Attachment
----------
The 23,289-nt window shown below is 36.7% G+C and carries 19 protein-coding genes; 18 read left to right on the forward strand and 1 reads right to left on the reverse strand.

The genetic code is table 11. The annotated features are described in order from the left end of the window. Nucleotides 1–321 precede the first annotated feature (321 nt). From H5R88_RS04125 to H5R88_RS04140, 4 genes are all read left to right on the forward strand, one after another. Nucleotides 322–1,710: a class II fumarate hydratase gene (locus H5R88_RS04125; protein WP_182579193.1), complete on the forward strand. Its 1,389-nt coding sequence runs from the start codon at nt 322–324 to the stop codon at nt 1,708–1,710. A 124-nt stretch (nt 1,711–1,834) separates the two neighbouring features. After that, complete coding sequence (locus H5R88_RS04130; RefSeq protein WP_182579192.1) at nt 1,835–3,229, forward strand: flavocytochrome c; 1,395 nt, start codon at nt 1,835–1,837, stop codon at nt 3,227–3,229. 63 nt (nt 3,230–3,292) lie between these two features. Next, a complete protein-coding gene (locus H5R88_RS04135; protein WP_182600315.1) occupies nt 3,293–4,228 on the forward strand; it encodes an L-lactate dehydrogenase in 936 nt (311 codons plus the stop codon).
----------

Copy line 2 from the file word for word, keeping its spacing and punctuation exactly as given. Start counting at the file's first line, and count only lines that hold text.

The genetic code is table 11. The annotated features are described in order from the left end of the window. Nucleotides 1–321 precede the first annotated feature (321 nt). From H5R88_RS04125 to H5R88_RS04140, 4 genes are all read left to right on the forward strand, one after another. Nucleotides 322–1,710: a class II fumarate hydratase gene (locus H5R88_RS04125; protein WP_182579193.1), complete on the forward strand. Its 1,389-nt coding sequence runs from the start codon at nt 322–324 to the stop codon at nt 1,708–1,710. A 124-nt stretch (nt 1,711–1,834) separates the two neighbouring features. After that, complete coding sequence (locus H5R88_RS04130; RefSeq protein WP_182579192.1) at nt 1,835–3,229, forward strand: flavocytochrome c; 1,395 nt, start codon at nt 1,835–1,837, stop codon at nt 3,227–3,229. 63 nt (nt 3,230–3,292) lie between these two features. Next, a complete protein-coding gene (locus H5R88_RS04135; protein WP_182600315.1) occupies nt 3,293–4,228 on the forward strand; it encodes an L-lactate dehydrogenase in 936 nt (311 codons plus the stop codon).